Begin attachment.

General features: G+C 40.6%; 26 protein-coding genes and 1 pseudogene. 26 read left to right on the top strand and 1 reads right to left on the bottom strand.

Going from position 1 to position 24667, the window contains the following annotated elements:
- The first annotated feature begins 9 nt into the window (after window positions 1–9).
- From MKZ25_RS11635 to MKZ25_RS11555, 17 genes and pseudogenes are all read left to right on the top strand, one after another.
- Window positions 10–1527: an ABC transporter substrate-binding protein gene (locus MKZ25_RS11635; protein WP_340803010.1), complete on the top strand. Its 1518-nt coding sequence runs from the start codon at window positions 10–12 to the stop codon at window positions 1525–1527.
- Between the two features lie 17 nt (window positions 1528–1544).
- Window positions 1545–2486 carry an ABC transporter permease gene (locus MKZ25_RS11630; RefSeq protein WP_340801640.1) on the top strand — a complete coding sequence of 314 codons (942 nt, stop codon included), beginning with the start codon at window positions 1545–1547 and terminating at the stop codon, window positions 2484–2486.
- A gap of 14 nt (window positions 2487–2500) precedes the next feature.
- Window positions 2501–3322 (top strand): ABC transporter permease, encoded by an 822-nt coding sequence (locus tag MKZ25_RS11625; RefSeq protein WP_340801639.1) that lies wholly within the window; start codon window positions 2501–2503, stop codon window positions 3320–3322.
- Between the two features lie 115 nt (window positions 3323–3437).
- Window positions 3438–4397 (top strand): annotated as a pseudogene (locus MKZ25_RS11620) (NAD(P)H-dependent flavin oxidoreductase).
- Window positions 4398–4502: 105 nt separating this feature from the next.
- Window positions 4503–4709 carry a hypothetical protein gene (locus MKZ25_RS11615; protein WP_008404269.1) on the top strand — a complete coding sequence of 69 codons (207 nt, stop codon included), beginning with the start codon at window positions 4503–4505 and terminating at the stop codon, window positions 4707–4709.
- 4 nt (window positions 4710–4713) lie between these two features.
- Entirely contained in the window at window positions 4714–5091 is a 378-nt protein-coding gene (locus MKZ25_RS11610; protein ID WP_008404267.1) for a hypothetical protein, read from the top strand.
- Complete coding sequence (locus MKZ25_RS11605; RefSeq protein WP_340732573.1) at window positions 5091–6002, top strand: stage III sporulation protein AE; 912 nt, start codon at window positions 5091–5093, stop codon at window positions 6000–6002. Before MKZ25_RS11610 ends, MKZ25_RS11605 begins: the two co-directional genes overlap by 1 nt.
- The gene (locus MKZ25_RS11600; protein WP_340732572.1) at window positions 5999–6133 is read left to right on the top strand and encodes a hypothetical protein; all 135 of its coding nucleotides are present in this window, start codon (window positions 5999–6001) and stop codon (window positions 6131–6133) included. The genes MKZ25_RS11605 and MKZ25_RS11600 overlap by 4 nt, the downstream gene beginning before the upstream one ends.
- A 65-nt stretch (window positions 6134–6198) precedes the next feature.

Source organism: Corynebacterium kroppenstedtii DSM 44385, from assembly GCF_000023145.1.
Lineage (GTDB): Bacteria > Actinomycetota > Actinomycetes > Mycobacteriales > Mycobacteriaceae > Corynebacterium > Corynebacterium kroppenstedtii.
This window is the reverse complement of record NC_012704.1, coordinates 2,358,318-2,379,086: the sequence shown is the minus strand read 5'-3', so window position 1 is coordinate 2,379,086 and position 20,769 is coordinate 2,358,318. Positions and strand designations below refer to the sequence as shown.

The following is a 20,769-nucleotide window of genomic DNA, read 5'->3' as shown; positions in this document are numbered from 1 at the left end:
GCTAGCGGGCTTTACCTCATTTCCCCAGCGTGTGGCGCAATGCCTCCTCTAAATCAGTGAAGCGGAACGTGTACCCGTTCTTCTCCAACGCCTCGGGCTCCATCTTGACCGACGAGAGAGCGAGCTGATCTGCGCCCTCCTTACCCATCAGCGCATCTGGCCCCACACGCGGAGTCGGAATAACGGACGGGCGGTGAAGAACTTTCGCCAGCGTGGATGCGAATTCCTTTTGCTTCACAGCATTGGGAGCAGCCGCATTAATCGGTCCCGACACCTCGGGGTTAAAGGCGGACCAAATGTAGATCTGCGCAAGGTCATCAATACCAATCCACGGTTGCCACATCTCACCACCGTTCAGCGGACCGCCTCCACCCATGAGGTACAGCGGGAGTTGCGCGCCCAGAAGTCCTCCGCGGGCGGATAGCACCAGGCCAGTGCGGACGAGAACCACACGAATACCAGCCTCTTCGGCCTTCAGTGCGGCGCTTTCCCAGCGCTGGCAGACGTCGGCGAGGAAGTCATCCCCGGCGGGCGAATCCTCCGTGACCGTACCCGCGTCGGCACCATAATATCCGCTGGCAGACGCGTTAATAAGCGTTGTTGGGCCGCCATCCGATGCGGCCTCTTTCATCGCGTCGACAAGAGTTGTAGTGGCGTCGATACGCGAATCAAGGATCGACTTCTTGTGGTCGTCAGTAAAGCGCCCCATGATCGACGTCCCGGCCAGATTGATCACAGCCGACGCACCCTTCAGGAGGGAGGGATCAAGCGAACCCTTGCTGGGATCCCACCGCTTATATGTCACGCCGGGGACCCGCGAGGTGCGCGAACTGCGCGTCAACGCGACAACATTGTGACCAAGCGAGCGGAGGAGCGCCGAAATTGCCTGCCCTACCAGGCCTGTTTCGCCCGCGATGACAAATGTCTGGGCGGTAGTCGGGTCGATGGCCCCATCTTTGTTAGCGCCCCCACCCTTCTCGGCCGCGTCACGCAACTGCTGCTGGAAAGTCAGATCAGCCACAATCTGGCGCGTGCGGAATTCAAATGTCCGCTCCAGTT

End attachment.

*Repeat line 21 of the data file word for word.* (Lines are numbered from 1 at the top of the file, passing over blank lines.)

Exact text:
This window is the reverse complement of record NC_012704.1, coordinates 2,358,318-2,379,086: the sequence shown is the minus strand read 5'-3', so window position 1 is coordinate 2,379,086 and position 20,769 is coordinate 2,358,318. Positions and strand designations below refer to the sequence as shown.